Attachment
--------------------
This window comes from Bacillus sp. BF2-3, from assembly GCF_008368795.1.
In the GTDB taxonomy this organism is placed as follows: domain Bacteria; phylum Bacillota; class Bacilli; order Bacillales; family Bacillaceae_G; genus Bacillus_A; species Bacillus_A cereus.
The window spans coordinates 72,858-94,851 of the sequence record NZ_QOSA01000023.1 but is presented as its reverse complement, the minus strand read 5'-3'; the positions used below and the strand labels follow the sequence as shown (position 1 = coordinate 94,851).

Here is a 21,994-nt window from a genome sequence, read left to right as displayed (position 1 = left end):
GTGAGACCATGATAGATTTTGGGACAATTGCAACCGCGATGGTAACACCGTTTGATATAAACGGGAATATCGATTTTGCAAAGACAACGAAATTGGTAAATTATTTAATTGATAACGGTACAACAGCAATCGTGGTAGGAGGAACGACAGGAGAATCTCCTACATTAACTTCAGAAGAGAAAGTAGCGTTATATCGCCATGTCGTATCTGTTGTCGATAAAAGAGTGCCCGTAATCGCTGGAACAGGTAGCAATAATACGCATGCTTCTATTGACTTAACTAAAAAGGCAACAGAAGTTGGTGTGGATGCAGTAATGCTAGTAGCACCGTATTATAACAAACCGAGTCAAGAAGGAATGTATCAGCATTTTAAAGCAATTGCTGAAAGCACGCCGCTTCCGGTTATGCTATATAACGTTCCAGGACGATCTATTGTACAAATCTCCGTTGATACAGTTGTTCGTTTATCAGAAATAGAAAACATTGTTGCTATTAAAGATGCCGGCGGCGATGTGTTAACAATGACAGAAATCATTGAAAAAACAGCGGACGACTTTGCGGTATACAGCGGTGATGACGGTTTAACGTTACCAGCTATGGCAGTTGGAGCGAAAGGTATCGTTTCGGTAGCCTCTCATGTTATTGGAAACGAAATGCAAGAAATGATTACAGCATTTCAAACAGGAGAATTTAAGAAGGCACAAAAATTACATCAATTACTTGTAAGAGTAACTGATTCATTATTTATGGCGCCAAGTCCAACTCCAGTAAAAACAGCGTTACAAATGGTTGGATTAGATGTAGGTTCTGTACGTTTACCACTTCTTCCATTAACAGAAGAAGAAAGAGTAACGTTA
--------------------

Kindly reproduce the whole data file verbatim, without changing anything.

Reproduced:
This window comes from Bacillus sp. BF2-3, from assembly GCF_008368795.1.
In the GTDB taxonomy this organism is placed as follows: domain Bacteria; phylum Bacillota; class Bacilli; order Bacillales; family Bacillaceae_G; genus Bacillus_A; species Bacillus_A cereus.
The window spans coordinates 72,858-94,851 of the sequence record NZ_QOSA01000023.1 but is presented as its reverse complement, the minus strand read 5'-3'; the positions used below and the strand labels follow the sequence as shown (position 1 = coordinate 94,851).

Here is a 21,994-nt window from a genome sequence, read left to right as displayed (position 1 = left end):
GTGAGACCATGATAGATTTTGGGACAATTGCAACCGCGATGGTAACACCGTTTGATATAAACGGGAATATCGATTTTGCAAAGACAACGAAATTGGTAAATTATTTAATTGATAACGGTACAACAGCAATCGTGGTAGGAGGAACGACAGGAGAATCTCCTACATTAACTTCAGAAGAGAAAGTAGCGTTATATCGCCATGTCGTATCTGTTGTCGATAAAAGAGTGCCCGTAATCGCTGGAACAGGTAGCAATAATACGCATGCTTCTATTGACTTAACTAAAAAGGCAACAGAAGTTGGTGTGGATGCAGTAATGCTAGTAGCACCGTATTATAACAAACCGAGTCAAGAAGGAATGTATCAGCATTTTAAAGCAATTGCTGAAAGCACGCCGCTTCCGGTTATGCTATATAACGTTCCAGGACGATCTATTGTACAAATCTCCGTTGATACAGTTGTTCGTTTATCAGAAATAGAAAACATTGTTGCTATTAAAGATGCCGGCGGCGATGTGTTAACAATGACAGAAATCATTGAAAAAACAGCGGACGACTTTGCGGTATACAGCGGTGATGACGGTTTAACGTTACCAGCTATGGCAGTTGGAGCGAAAGGTATCGTTTCGGTAGCCTCTCATGTTATTGGAAACGAAATGCAAGAAATGATTACAGCATTTCAAACAGGAGAATTTAAGAAGGCACAAAAATTACATCAATTACTTGTAAGAGTAACTGATTCATTATTTATGGCGCCAAGTCCAACTCCAGTAAAAACAGCGTTACAAATGGTTGGATTAGATGTAGGTTCTGTACGTTTACCACTTCTTCCATTAACAGAAGAAGAAAGAGTAACGTTA